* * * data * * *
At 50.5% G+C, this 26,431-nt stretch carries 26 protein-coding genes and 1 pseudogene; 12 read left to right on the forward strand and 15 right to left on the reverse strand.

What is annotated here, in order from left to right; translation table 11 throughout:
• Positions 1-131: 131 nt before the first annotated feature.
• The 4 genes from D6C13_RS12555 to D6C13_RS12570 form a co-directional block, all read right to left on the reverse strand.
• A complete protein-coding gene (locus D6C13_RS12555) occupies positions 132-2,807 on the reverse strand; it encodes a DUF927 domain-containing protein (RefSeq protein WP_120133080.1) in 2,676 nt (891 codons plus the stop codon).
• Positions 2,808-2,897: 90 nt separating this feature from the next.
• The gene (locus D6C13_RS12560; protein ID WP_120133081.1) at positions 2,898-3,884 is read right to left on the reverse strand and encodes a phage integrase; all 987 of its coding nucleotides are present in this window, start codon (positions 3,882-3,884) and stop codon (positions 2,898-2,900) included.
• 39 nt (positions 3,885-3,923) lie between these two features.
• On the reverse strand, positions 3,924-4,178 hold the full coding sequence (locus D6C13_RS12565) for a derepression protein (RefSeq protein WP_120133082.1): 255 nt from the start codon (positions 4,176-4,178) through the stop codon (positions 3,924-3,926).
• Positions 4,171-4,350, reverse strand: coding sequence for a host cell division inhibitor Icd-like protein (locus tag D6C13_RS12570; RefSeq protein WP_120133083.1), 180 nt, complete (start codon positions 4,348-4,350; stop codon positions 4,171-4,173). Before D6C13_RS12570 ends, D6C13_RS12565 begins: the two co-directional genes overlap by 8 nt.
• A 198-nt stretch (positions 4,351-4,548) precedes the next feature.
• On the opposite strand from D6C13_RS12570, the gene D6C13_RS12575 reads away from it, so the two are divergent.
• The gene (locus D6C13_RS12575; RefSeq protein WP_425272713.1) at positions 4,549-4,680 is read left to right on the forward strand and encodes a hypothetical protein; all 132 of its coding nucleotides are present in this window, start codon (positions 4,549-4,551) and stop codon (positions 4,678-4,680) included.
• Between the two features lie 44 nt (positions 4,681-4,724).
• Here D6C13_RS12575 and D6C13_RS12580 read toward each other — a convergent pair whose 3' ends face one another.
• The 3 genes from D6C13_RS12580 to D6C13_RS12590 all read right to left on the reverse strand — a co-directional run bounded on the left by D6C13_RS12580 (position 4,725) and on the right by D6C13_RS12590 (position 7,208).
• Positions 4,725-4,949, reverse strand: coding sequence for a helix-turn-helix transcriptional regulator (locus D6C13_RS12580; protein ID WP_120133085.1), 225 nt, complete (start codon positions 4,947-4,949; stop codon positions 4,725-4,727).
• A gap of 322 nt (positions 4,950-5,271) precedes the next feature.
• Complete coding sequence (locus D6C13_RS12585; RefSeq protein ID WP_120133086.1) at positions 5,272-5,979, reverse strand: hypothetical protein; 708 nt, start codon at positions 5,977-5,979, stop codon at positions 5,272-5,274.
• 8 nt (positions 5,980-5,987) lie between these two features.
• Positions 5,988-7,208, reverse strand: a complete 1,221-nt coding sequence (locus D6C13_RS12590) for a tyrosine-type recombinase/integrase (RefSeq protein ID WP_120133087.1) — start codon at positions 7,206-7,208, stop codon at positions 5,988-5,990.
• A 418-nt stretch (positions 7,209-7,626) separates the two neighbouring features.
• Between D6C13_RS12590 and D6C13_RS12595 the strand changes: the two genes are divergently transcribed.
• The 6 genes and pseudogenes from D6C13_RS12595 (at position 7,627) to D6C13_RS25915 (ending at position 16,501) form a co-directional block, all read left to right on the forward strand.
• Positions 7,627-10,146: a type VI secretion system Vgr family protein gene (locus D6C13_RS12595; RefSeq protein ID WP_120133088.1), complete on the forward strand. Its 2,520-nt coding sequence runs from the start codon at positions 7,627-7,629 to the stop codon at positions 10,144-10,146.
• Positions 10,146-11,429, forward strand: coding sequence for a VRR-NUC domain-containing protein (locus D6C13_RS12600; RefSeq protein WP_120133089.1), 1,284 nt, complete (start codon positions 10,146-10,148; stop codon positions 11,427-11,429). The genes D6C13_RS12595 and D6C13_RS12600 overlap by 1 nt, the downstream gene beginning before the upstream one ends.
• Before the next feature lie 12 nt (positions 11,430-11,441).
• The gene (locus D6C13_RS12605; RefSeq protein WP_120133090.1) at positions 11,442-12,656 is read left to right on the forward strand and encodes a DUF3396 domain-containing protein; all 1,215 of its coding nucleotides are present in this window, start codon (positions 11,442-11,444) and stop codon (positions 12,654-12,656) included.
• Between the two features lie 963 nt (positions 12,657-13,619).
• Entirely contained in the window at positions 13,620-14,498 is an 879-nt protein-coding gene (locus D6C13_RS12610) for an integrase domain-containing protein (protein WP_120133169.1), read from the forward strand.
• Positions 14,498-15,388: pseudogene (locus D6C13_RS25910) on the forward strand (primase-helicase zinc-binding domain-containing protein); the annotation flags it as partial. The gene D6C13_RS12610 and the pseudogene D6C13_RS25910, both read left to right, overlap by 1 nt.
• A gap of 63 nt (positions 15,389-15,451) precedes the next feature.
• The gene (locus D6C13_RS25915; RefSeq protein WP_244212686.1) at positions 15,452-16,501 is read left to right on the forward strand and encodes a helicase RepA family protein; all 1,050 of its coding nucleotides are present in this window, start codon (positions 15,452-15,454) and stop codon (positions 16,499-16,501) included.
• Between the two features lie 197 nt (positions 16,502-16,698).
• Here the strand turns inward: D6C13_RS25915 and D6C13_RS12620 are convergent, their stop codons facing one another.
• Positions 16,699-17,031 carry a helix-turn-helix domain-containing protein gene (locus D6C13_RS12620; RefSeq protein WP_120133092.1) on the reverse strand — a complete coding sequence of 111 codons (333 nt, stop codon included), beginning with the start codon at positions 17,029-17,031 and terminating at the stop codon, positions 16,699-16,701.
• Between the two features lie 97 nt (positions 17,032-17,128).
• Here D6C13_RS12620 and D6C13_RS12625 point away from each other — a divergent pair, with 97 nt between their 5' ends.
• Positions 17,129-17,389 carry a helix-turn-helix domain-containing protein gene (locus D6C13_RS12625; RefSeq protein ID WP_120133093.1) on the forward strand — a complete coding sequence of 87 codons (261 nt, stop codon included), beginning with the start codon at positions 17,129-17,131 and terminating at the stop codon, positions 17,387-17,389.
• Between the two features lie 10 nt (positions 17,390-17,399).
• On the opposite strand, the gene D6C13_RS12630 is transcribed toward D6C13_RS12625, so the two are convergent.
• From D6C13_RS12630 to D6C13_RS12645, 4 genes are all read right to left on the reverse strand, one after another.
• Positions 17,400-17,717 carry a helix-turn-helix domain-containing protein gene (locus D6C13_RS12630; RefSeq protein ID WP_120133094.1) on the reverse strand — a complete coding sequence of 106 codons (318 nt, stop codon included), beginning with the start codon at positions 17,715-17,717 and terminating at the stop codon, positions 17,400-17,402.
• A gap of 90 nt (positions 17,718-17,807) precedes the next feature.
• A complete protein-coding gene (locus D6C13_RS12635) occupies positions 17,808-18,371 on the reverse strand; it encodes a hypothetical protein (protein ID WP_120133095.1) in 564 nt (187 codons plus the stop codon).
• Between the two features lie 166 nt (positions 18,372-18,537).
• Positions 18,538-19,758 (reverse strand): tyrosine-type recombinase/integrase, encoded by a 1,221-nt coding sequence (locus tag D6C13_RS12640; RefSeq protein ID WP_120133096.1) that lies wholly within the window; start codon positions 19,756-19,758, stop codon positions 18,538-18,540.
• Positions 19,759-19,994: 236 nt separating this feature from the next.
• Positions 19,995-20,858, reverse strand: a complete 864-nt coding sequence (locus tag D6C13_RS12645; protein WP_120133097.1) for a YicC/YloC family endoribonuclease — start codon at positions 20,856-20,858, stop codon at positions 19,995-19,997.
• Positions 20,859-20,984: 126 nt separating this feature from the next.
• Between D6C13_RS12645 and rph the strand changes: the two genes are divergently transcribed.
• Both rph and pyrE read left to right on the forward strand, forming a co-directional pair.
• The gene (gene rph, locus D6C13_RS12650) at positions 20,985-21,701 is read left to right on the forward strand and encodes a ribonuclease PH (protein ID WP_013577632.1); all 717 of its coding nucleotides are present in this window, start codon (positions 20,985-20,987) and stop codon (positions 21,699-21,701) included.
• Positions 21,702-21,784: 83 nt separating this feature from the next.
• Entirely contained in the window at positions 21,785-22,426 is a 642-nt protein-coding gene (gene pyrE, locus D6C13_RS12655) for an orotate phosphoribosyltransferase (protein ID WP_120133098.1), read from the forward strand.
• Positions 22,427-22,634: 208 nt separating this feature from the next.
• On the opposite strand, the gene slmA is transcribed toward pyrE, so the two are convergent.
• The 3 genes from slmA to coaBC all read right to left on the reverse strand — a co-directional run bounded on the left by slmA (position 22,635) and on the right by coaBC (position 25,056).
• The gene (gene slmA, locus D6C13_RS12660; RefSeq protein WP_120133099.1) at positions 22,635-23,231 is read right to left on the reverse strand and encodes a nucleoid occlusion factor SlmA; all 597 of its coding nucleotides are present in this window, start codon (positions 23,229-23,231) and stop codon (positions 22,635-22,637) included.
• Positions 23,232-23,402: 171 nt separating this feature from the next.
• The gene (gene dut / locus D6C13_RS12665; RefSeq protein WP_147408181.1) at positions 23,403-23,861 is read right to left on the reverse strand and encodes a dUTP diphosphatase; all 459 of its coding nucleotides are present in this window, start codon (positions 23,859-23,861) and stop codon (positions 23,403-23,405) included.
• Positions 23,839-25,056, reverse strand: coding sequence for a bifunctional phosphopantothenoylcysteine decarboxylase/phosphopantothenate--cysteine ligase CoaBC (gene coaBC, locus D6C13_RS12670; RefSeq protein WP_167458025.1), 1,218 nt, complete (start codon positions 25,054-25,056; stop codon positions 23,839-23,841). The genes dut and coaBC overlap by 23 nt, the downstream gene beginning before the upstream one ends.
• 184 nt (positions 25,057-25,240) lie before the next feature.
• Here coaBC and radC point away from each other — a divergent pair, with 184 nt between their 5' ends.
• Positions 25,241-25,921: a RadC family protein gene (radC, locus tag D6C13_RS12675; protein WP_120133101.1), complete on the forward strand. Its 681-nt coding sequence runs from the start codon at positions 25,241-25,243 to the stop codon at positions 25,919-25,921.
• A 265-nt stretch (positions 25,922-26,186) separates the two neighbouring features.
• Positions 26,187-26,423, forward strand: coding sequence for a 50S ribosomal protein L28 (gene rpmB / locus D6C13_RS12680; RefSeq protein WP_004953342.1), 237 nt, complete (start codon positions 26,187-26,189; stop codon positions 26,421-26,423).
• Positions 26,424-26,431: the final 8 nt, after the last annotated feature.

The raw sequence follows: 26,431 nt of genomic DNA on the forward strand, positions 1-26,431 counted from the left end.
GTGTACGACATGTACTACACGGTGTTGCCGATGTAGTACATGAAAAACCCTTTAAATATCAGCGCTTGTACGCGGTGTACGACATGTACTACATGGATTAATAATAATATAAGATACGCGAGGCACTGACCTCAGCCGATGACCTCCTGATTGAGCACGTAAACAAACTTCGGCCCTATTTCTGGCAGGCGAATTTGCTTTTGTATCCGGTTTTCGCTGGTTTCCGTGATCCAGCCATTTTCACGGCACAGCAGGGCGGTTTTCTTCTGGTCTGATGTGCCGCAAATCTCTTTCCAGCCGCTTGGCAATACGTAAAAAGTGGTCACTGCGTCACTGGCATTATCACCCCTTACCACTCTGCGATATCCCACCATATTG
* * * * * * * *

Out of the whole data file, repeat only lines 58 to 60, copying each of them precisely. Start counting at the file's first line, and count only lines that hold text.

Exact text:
• The 3 genes from slmA to coaBC all read right to left on the reverse strand — a co-directional run bounded on the left by slmA (position 22,635) and on the right by coaBC (position 25,056).
• The gene (gene slmA, locus D6C13_RS12660; RefSeq protein WP_120133099.1) at positions 22,635-23,231 is read right to left on the reverse strand and encodes a nucleoid occlusion factor SlmA; all 597 of its coding nucleotides are present in this window, start codon (positions 23,229-23,231) and stop codon (positions 22,635-22,637) included.
• Positions 23,232-23,402: 171 nt separating this feature from the next.